Mark and I had developed an e-mail correspondence some months prior to the conference, and looked forward to meeting and discussing trans issues. I ran into him and Julie one morning in the lobby of our hotel, and he invited me to have breakfast with them. As we talked and ate, I became gradually aware that Julie was giving me “the look,” one unfortunately familiar to most trans people. The look says: “I really wonder how you look without your clothes on. I really wonder what you used to look like as a female. Even though I can’t picture you as female, I still know you used to be, and that is affecting my ability to treat you as fully human. And I really hope you can’t read my mind at this moment, but I think I’m hiding my feelings really well as I talk to you.”

FTM conferences are one of the few places in this world where I expect I won’t encounter “the look,” which makes it all the more tiresome that I did. It’s a reminder to me that everyone has blind spots, pockets of leftover socialization, that affect how we treat some particular kind of marginalized person. Most of us (with the exception of the David Duke’s of the world) feel shame when we trip over a blind spot in ourselves, and try to deny its existence, often keeping ourselves oblivious to its presence. However, when we do that, we deny ourselves the opportunity to shed light into that blind spot and perhaps begin the process of changing the unwanted attitude in ourselves. Perpetuation of our blind spots merely feeds into the conservative agenda of holding back progressive attitudes and values. Every time I find myself shutting off my feelings of discomfort around someone, I check for blind spots in my field of vision.

I used to have a huge blind spot about transsexuals. I had a large degree of gender dissonance, and didn’t want to face it. So when confronted with the presence of a transsexual, I managed to turn my extremely personal discomfort into a political feeling of disapproval. I was only aware of the existence of MTFs, managing to completely ignore that transitioning FTM was possible. My disapproval was around MTFs claiming the right to be in women-only space. I did not believe anyone socialized male could possibly be a woman. So I said. However, had I shone a light on that blind spot, I would have seen an extreme discomfort with my own gender identity as a woman, and would have realized the envy I felt for these transwomen who had courageously faced their own gender dissonance and done something about it. And I would have felt ashamed of my own lack of courage to face my gender head-on, as they had done.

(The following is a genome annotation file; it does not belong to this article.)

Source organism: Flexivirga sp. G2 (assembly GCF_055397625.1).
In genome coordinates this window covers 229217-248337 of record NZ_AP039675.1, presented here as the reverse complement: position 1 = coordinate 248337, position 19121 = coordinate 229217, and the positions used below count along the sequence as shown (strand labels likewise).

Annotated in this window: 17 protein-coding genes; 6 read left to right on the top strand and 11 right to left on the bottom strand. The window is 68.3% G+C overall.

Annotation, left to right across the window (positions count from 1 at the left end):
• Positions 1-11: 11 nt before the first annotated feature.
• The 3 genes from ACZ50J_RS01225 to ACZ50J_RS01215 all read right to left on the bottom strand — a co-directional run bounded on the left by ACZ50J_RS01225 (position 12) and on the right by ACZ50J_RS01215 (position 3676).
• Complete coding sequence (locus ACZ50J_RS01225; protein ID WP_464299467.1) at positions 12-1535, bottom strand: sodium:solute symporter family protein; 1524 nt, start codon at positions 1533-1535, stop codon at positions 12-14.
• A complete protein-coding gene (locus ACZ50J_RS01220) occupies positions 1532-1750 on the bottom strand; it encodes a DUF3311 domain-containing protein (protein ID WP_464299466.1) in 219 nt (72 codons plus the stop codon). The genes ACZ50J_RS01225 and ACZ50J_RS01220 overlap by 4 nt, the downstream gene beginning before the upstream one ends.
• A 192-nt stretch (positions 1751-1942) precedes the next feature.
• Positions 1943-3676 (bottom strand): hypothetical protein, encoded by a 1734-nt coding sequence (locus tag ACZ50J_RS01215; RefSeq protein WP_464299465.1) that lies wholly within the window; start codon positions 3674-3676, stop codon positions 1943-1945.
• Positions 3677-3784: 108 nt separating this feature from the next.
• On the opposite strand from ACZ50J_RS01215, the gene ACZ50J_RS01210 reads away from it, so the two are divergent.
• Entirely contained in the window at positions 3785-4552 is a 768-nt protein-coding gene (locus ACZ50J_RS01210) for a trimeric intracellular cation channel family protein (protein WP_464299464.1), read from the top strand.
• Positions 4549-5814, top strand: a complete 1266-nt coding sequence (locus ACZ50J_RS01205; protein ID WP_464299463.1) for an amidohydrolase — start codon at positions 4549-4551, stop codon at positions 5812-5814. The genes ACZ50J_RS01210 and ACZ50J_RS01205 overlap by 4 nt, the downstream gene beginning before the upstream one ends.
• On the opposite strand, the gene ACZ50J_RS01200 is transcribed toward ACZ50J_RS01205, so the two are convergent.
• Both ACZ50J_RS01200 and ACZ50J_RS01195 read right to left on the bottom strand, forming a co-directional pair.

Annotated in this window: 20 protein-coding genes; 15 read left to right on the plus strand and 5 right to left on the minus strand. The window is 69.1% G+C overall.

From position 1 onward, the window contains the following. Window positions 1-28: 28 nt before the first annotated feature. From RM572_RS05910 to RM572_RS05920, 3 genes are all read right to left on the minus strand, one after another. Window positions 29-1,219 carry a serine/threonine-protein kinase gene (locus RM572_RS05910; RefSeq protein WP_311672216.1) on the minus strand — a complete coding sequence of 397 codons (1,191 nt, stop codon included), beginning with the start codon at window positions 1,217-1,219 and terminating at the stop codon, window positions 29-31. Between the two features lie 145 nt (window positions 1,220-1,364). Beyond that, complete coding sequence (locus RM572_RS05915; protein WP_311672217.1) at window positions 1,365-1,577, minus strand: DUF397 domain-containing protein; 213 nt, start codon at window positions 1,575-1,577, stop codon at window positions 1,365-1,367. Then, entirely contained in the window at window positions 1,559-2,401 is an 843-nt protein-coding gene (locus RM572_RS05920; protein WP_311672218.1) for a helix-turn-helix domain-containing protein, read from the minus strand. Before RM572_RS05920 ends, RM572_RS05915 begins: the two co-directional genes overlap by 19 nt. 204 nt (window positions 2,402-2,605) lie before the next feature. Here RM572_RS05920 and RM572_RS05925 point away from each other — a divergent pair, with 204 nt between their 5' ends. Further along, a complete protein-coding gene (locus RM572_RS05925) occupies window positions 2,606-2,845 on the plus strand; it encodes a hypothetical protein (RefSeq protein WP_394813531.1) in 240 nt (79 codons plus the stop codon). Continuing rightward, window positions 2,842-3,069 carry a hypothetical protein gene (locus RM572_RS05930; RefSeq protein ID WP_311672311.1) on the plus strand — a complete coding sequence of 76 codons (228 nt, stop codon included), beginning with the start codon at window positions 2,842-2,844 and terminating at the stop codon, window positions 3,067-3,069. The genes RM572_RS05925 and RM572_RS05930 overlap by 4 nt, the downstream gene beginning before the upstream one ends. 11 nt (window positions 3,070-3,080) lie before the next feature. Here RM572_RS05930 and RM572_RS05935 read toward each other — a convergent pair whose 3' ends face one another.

Now, having taken hormones since 1997, I have come full circle back to my female socialization. I went through a phase of giddy excitement at having a fully male presentation in the world, and then realized that I preferred a lesbian politic of egalitarian relationship and fairness, to the patriarchal politic of competition and stoicism. Yet I still prefer living in a male body. I can’t claim either female or male as my gender identity, but some combination of both.

I live in a culture that tries to force me to check “Male” or “Female” on any form I fill out, and has no option for “Other” or “Both.” There is no option of dual citizenship, but I’d claim it if there were. I move freely between genders, able to interact in all-male or all-female groups. In previous generations, expressing this attitude would have either gotten me killed or locked up in a psych ward, unemployable and diagnosed with some form of identity disorder. I need to maintain this historical perspective, bearing always in mind how far our culture has come from that seventeenth century period of crazed witch burnings. This keeps me sane, allowing me to hope for a future when an FTM’s wife will not give another FTM “the look,” a future where generic forms may have more boxes than “Male” or “Female” – or, no box at all. Living outside the box gives me what I think of as “dual citizenship,” but it’s only dual while I live in a dualistic culture. I would rather have simply, “citizenship.”